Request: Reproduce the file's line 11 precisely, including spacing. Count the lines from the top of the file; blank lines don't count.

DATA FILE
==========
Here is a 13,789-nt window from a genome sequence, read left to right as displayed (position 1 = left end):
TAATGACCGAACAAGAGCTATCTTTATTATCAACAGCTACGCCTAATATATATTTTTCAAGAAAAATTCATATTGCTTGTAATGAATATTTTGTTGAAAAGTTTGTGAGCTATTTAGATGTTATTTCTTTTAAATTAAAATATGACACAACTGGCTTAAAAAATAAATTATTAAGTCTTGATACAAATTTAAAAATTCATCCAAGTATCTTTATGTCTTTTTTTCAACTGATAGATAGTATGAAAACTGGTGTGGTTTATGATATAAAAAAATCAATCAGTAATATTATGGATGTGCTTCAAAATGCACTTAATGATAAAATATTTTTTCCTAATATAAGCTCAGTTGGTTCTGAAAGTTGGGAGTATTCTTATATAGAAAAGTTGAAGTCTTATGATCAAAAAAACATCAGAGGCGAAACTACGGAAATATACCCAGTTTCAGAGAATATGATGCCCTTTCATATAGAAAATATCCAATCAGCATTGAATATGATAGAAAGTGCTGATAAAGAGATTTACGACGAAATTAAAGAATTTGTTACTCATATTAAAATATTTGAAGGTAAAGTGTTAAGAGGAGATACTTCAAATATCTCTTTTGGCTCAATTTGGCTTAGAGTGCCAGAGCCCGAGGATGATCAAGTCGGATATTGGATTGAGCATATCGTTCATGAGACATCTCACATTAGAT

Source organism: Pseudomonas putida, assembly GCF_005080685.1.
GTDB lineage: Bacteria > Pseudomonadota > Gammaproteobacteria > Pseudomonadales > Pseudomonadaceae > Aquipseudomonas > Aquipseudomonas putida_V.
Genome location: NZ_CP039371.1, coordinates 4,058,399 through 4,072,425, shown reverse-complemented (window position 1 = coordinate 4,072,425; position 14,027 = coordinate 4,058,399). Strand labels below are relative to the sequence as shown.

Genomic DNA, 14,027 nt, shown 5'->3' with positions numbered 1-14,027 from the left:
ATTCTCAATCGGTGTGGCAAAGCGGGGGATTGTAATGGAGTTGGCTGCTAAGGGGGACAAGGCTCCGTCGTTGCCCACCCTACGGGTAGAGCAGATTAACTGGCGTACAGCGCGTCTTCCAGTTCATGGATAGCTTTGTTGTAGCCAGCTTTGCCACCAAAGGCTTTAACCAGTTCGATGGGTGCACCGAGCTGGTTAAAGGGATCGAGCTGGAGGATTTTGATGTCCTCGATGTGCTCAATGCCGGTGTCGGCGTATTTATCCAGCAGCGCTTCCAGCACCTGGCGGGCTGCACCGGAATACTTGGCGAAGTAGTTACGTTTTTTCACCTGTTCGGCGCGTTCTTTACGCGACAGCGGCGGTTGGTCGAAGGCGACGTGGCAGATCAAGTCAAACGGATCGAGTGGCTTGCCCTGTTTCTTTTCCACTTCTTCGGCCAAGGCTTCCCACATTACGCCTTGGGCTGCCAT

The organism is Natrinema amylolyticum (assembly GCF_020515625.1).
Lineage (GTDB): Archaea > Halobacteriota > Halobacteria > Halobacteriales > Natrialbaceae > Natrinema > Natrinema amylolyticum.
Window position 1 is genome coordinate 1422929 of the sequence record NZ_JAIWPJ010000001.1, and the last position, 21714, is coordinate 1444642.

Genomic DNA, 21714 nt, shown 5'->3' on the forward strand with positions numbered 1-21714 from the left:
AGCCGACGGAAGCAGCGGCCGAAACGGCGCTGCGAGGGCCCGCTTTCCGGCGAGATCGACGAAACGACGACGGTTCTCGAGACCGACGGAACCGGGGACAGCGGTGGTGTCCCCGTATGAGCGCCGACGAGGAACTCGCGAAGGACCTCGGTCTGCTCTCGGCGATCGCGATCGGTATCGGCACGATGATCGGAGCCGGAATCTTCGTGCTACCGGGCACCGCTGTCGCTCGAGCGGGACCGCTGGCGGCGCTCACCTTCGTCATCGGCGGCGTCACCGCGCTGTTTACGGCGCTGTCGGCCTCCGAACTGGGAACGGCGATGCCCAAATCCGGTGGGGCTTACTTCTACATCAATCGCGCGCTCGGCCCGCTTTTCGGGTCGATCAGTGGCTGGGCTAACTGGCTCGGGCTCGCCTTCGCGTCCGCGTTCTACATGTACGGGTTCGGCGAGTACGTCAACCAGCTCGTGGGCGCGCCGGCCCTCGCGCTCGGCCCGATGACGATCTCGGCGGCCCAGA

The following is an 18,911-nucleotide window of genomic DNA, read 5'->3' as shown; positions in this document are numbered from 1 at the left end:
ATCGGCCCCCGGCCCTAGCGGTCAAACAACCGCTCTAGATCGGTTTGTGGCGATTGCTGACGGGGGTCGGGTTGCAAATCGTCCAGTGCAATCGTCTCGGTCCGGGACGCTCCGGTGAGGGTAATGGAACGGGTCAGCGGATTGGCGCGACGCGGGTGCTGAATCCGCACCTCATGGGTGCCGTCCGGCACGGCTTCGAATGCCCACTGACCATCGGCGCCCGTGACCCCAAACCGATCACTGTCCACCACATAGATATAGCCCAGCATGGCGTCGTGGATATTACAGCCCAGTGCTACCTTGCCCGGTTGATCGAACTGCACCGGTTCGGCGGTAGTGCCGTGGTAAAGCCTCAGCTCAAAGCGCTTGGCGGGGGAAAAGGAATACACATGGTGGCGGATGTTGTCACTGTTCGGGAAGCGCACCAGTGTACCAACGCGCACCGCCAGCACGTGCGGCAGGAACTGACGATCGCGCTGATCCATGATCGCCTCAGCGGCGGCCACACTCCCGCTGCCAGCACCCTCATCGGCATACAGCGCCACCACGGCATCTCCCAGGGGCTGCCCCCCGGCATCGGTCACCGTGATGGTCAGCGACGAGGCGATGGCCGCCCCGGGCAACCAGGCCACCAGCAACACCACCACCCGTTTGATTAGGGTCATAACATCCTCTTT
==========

Genomic DNA, 21714 nt, shown 5'->3' on the forward strand with positions numbered 1-21714 from the left: